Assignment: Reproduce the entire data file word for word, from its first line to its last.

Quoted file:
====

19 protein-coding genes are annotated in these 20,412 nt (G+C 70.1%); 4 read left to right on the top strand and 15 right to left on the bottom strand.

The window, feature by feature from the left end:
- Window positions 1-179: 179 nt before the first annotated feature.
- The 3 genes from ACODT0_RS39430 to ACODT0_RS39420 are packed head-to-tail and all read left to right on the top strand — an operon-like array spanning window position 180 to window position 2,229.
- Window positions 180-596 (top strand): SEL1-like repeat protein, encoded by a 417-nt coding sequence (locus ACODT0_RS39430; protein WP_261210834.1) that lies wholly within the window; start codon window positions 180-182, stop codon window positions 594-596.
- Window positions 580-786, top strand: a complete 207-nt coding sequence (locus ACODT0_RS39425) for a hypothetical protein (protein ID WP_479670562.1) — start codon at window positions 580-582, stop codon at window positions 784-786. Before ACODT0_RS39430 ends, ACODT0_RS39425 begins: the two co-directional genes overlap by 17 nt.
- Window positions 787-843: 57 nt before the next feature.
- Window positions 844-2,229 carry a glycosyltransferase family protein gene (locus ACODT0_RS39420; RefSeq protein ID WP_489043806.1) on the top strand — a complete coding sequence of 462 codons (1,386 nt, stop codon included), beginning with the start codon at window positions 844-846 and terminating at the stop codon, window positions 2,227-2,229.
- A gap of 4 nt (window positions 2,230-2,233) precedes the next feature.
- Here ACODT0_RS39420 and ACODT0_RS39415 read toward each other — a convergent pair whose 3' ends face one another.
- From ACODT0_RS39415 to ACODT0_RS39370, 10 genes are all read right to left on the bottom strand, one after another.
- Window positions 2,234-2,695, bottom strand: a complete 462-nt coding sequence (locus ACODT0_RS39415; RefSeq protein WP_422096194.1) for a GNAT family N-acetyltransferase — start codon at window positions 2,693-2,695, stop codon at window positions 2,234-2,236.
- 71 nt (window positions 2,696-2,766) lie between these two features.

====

19 protein-coding genes are annotated in these 20,412 nt (G+C 70.1%); 4 read left to right on the top strand and 15 right to left on the bottom strand.

The window, feature by feature from the left end:
- Window positions 1-179: 179 nt before the first annotated feature.
- The 3 genes from ACODT0_RS39430 to ACODT0_RS39420 are packed head-to-tail and all read left to right on the top strand — an operon-like array spanning window position 180 to window position 2,229.
- Window positions 180-596 (top strand): SEL1-like repeat protein, encoded by a 417-nt coding sequence (locus ACODT0_RS39430; protein WP_261210834.1) that lies wholly within the window; start codon window positions 180-182, stop codon window positions 594-596.
- Window positions 580-786, top strand: a complete 207-nt coding sequence (locus ACODT0_RS39425) for a hypothetical protein (protein ID WP_479670562.1) — start codon at window positions 580-582, stop codon at window positions 784-786. Before ACODT0_RS39430 ends, ACODT0_RS39425 begins: the two co-directional genes overlap by 17 nt.
- Window positions 787-843: 57 nt before the next feature.
- Window positions 844-2,229 carry a glycosyltransferase family protein gene (locus ACODT0_RS39420; RefSeq protein ID WP_489043806.1) on the top strand — a complete coding sequence of 462 codons (1,386 nt, stop codon included), beginning with the start codon at window positions 844-846 and terminating at the stop codon, window positions 2,227-2,229.
- A gap of 4 nt (window positions 2,230-2,233) precedes the next feature.
- Here ACODT0_RS39420 and ACODT0_RS39415 read toward each other — a convergent pair whose 3' ends face one another.
- From ACODT0_RS39415 to ACODT0_RS39370, 10 genes are all read right to left on the bottom strand, one after another.
- Window positions 2,234-2,695, bottom strand: a complete 462-nt coding sequence (locus ACODT0_RS39415; RefSeq protein WP_422096194.1) for a GNAT family N-acetyltransferase — start codon at window positions 2,693-2,695, stop codon at window positions 2,234-2,236.
- 71 nt (window positions 2,696-2,766) lie between these two features.